2014 Rip Bulkeley
Bellingshausen & The Russian Antarctic Expedition, 1819-21
This book examines the little studied story of Bellingshausen, and includes the fullest biography of the celebrated Russian explorer ever published. By translating the official reports and other eye-witness documents from the first scientific expedition to the Antarctic of the nineteenth century, conducted 47 years after James Cook’s pioneering venture in the 1770s, Bulkeley transports the reader onto HIMS Vostok, one of the most celebrated ships in the history of the Russian Navy. While her seamen marvel at the aurora and her astronomer is nearly blown overboard in a storm, her intrepid commander tacks his ship between the ice floes in zero visibility, with only the menacing sound of the breakers to guide him. The largely unknown history of the Bellingshausen voyage is comprehensively explored, with thoughtful discussion of the achievements and limitations of the expedition and suggestions for further research.
The judging committee thought that Rip Bulkeley’s book was a model of its type. It is based around excellently translated original documents from Russian archives, including Bellingshausen’s official reports and letters to the Admiralty in St Petersburg, both for the first and second ‘seasons’ of exploration. It also has an extended commentary that explains their provenances as well as their strengths and weaknesses as historical sources. Rip Bulkeley thoroughly analyses the geopolitical background, the navigational techniques of the period and the logistical support of the ships. The critical methodological analysis is an absolute model of its type and, taken all together, the book gives a remarkable full, vivid and interesting account of Bellingshausen’s historic voyage. It was deemed a model book and worthy of a wide readership.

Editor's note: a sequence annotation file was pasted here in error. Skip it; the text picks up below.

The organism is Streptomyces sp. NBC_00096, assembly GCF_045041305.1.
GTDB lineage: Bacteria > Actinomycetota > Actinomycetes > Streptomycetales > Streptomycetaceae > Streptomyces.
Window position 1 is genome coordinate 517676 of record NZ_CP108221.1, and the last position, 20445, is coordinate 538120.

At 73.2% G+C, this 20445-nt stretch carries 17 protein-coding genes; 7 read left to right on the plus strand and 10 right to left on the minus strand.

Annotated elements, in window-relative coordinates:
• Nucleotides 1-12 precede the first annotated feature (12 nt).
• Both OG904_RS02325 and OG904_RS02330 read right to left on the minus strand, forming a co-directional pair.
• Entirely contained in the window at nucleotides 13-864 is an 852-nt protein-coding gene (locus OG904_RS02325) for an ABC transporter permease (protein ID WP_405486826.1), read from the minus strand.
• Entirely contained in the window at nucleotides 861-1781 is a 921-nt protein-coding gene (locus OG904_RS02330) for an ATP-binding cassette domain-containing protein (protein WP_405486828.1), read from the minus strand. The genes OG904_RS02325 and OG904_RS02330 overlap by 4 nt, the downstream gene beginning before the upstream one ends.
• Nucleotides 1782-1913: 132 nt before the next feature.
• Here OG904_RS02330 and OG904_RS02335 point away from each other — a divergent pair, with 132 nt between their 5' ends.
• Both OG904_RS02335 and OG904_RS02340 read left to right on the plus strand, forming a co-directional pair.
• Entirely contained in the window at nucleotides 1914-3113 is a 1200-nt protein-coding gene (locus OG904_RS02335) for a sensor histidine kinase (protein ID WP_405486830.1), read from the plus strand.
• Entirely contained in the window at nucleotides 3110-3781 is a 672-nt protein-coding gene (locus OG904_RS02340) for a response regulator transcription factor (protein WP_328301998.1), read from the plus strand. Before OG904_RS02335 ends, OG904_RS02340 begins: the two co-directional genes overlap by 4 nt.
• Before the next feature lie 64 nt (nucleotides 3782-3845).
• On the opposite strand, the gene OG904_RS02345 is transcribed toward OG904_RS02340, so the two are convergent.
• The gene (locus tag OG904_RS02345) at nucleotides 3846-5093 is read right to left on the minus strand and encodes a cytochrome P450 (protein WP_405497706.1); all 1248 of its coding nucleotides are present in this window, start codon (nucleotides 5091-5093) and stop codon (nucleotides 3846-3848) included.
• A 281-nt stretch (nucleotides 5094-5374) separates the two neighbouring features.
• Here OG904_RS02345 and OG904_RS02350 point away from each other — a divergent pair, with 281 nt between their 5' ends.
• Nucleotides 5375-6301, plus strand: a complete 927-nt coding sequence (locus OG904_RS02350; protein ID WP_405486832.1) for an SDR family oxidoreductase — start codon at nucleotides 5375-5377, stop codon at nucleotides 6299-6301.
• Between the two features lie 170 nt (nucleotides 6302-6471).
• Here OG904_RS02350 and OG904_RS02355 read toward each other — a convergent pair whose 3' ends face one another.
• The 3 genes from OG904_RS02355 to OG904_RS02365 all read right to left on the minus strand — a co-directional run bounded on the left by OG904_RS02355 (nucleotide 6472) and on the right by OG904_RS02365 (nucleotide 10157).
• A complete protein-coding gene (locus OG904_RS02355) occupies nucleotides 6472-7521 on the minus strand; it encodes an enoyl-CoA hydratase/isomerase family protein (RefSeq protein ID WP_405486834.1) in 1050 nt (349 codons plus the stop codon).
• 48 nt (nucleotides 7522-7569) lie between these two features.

Read the Mariner’s Mirror review here.